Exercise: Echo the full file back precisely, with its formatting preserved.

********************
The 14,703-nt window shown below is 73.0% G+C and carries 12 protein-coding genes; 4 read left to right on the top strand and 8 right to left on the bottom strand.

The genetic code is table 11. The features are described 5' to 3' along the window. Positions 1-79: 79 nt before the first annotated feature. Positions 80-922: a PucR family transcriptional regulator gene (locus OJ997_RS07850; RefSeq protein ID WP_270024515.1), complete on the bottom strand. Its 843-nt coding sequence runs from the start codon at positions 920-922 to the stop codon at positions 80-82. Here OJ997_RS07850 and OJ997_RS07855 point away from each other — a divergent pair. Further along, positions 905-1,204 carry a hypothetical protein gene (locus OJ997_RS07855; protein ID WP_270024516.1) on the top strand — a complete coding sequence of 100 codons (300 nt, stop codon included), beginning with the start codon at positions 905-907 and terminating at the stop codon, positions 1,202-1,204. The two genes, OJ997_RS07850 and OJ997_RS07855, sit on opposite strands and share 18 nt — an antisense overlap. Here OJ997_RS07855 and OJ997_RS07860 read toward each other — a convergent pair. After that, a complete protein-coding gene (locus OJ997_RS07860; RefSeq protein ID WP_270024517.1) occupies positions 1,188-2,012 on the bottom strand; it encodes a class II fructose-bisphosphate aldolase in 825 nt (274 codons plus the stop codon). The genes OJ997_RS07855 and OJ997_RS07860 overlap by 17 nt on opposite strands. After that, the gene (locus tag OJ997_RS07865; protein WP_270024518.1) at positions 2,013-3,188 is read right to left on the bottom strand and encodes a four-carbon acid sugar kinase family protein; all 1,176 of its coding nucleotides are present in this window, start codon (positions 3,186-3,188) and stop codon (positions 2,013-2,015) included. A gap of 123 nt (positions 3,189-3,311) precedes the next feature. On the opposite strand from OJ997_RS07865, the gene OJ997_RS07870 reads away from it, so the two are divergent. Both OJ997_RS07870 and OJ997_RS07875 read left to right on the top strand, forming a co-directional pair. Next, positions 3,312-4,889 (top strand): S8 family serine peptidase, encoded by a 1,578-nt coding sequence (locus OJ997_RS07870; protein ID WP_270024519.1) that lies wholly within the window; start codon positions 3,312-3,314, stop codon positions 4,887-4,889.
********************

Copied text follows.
The 14,703-nt window shown below is 73.0% G+C and carries 12 protein-coding genes; 4 read left to right on the top strand and 8 right to left on the bottom strand.

The genetic code is table 11. The features are described 5' to 3' along the window. Positions 1-79: 79 nt before the first annotated feature. Positions 80-922: a PucR family transcriptional regulator gene (locus OJ997_RS07850; RefSeq protein ID WP_270024515.1), complete on the bottom strand. Its 843-nt coding sequence runs from the start codon at positions 920-922 to the stop codon at positions 80-82. Here OJ997_RS07850 and OJ997_RS07855 point away from each other — a divergent pair. Further along, positions 905-1,204 carry a hypothetical protein gene (locus OJ997_RS07855; protein ID WP_270024516.1) on the top strand — a complete coding sequence of 100 codons (300 nt, stop codon included), beginning with the start codon at positions 905-907 and terminating at the stop codon, positions 1,202-1,204. The two genes, OJ997_RS07850 and OJ997_RS07855, sit on opposite strands and share 18 nt — an antisense overlap. Here OJ997_RS07855 and OJ997_RS07860 read toward each other — a convergent pair. After that, a complete protein-coding gene (locus OJ997_RS07860; RefSeq protein ID WP_270024517.1) occupies positions 1,188-2,012 on the bottom strand; it encodes a class II fructose-bisphosphate aldolase in 825 nt (274 codons plus the stop codon). The genes OJ997_RS07855 and OJ997_RS07860 overlap by 17 nt on opposite strands. After that, the gene (locus tag OJ997_RS07865; protein WP_270024518.1) at positions 2,013-3,188 is read right to left on the bottom strand and encodes a four-carbon acid sugar kinase family protein; all 1,176 of its coding nucleotides are present in this window, start codon (positions 3,186-3,188) and stop codon (positions 2,013-2,015) included. A gap of 123 nt (positions 3,189-3,311) precedes the next feature. On the opposite strand from OJ997_RS07865, the gene OJ997_RS07870 reads away from it, so the two are divergent. Both OJ997_RS07870 and OJ997_RS07875 read left to right on the top strand, forming a co-directional pair. Next, positions 3,312-4,889 (top strand): S8 family serine peptidase, encoded by a 1,578-nt coding sequence (locus OJ997_RS07870; protein ID WP_270024519.1) that lies wholly within the window; start codon positions 3,312-3,314, stop codon positions 4,887-4,889.